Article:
I am inexplicably in a bus traveling toward Linz, Austria. The sky is getting darker and darker and I am left to think about the last 2 days as well as why I am on a bus instead of a train.

I spent a beautiful two days in Prague, capital of Czech Republic with my friends. It was my 4th journey to Prague, and every time I visit the “Paris of the East” it seems to get nearer and dearer to my heart. When I landed in the plane, it was almost like I was coming home. We were warmly greeted by a kind driver who brought us to our hostel. Sir Toby’s Youth Hostel immediately won our love because of its giant fluffy pillows, warm comforters and exceptionally nice desk workers. In spite of the rain, we ventured out to a wonderful restaurant and ate traditional and delightfully cheap Czech food and then hurried back to attend a wine and cheese party at Sir Toby’s. We met a lot of interesting world travelers and shared many laughs over the Czech “stinky cheese.”

This is Sir Toby's, the Greatest Hostel in Prague.

Culture shock manifested itself with the switching of currency (it’s stressful doing division in your head all day for money purposes!) and the people-to-people customs (a startling lack of KISSING in Czech Republic as opposed to France!). I was struck again at my complete and utter lack of language skills. I have, in comparison with my Czech langauge abilities, perfect French.

It’s easy to forget that communism ruled over this country only 20 years ago. In Prague, one is surrounded by the glittering beauty of a city that works tirelessly to obliterate any trace of the deep scars imparted by communism. The rambling, majestic castle stands beyond the swiftly-flowing Vlatava River over which the Charles Bridge and all 31 of its famous statues seem to preside.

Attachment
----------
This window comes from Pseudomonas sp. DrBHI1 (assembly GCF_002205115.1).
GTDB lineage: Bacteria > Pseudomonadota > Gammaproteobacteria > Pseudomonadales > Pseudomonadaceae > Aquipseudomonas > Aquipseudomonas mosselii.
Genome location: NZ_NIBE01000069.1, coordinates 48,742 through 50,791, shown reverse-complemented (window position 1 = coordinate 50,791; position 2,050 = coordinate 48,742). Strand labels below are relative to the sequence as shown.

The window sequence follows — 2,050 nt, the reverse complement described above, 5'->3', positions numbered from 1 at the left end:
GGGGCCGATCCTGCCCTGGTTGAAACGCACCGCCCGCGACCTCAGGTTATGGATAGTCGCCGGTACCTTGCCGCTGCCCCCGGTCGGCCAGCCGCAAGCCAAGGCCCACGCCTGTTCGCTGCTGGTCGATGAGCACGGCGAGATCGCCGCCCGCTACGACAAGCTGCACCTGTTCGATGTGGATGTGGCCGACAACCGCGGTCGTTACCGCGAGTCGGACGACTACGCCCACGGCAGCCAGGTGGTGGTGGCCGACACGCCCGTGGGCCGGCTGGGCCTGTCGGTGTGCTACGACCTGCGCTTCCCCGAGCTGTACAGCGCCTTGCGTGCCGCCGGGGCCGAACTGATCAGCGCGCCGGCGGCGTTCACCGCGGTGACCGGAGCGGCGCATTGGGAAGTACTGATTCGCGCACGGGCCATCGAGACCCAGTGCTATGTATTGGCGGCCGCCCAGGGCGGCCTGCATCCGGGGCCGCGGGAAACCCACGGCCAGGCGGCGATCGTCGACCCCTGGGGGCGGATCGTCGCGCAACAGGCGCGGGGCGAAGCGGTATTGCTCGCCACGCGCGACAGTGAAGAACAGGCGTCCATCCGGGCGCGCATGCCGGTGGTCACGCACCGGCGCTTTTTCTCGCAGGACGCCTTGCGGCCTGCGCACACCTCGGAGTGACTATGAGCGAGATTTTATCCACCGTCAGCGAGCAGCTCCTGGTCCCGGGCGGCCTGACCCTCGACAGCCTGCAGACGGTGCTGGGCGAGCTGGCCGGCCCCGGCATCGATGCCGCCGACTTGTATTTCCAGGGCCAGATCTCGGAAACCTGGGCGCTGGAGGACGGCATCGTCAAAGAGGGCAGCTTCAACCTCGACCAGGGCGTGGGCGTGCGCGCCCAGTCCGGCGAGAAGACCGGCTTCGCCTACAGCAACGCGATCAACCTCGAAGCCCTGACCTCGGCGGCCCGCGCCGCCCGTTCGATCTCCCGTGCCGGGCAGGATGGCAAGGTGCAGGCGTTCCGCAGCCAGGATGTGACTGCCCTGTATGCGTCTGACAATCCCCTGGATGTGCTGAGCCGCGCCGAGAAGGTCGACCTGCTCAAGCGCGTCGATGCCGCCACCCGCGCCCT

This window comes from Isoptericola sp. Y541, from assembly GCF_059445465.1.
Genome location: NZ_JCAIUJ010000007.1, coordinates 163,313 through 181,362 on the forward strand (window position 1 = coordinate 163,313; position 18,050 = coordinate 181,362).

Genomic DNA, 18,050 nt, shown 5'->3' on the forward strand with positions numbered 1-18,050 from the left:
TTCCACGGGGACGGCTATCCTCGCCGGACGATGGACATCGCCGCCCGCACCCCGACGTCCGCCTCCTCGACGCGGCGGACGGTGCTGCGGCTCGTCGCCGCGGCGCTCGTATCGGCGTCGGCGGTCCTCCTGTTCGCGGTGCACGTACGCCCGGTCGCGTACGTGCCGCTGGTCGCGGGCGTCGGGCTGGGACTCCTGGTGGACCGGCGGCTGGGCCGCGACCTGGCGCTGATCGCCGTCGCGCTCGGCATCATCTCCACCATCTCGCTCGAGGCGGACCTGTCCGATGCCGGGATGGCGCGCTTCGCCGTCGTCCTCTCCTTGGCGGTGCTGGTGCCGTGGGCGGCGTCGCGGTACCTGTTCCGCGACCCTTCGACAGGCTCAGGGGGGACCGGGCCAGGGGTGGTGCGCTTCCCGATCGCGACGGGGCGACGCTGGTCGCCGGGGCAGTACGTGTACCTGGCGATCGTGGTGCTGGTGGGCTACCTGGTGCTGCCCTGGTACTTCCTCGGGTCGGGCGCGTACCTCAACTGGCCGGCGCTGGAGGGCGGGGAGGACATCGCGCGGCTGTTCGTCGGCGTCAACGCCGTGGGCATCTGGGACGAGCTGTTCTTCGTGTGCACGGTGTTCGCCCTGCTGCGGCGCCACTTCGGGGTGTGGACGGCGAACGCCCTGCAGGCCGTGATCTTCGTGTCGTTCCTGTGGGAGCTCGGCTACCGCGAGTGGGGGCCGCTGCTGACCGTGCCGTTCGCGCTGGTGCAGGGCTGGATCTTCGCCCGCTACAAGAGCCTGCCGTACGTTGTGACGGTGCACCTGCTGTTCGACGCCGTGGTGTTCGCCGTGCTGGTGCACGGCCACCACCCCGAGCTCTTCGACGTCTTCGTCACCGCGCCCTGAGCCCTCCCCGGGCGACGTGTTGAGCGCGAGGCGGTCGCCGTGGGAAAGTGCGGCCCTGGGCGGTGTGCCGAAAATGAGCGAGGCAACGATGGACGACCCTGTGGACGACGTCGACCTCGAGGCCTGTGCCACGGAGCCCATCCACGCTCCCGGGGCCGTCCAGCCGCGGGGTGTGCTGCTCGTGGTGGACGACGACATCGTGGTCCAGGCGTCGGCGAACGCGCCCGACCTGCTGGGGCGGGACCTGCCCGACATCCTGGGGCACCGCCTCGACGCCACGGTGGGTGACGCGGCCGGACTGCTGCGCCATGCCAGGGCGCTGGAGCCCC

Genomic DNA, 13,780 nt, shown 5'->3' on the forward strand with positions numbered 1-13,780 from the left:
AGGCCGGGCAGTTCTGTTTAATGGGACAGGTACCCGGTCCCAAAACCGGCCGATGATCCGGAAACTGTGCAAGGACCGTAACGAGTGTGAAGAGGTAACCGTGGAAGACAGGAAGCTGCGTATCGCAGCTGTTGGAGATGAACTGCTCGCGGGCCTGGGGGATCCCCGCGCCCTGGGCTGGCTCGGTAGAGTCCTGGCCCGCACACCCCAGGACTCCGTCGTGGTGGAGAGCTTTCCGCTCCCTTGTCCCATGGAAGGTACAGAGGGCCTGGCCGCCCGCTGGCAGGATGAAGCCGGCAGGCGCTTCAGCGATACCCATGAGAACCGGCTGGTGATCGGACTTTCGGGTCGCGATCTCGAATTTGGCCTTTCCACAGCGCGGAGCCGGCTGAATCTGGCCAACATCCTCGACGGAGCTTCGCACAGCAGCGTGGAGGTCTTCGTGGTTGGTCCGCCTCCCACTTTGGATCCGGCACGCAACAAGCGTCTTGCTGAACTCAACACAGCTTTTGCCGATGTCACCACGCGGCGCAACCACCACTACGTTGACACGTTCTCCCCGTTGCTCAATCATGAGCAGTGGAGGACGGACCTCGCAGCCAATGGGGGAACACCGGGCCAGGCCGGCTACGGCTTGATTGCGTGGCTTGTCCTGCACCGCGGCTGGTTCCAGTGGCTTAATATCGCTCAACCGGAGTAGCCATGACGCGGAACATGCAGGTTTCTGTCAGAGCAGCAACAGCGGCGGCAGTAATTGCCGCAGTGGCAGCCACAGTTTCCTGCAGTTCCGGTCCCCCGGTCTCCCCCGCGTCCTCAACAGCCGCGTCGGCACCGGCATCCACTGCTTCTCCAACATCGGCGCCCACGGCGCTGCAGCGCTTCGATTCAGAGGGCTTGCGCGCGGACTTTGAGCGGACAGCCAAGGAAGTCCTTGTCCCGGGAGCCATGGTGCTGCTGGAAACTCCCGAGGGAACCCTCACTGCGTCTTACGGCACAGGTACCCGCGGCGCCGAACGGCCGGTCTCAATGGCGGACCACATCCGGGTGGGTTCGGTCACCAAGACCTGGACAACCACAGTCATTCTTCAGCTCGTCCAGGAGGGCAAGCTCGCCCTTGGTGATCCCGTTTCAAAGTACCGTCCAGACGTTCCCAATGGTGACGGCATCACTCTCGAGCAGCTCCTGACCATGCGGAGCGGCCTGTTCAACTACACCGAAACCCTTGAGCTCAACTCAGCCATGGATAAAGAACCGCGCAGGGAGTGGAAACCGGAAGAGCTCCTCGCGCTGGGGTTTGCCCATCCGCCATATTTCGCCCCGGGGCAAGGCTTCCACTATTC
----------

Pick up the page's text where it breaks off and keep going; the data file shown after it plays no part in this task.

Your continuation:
Me, on the Charles Bridge, ignoring the fact that I was getting more and more soaked with rain. Prague is beautiful, even in the rain and when you have wet feet!

Big Square by night in Prague.

One of my favorite little things about Czech Republic is the existence of terracotta rooftops and the warm glow that the color seems to give the city as you look over it from the Petrin Observation Tower (which is why Prague is oftentimes referred to as the “Paris of the East”). In spite of the unwelcome rain that thinned out the usual crowds of people, I soaked in the distinct beauty that one can only find in Prague by night.

Prague, splendid view from the Petrin Observation Tower

The City of Terracotta rooftops. The reason it was called the Golden City comes from the practice of putting the city's extensive gold reserves on the rooftops, safe from thieves.

The people you meet in the shops, at the hostels or waiting your table seem to be bred for niceness, as though its part of their very core to be kind and generous. Yet at the same time, as my friend Molly observed, there is a distinct feel to the city and its people. The Czech people have suffered under persecution from destructive government regimes for many decades, and it’s as though they are very anxious and happy to show others what their city is truly like (warm and welcoming!) instead of the stigma that might still linger from the days of communism and a closed-off country’s inhospitality.

Prague Castle by night. The lights of the castle are reflected in the Vlatava River.

If any country in Central-Eastern Europe can make you fall in love, it’s Prague. Come visit! Stay for awhile and soak in the kindness, the atmosphere and the beauty of a country that is worth a second look. The story of how I came to be on a bus instead of a train will be saved for the next installment of my adventure in Czech Republic.

Me, Molly and Laura spending time in the castle gardens with breathtaking views of the Vlatava River and the city.

To learn about the Petrin Observation Tower, click here.

To learn a little Czech History and how far this country has come in the last century, click here.

To see where I stayed and where you can find Sir Toby’s, click here. You won’t be disappointed!!! This is the BEST HOSTEL!

Advertisements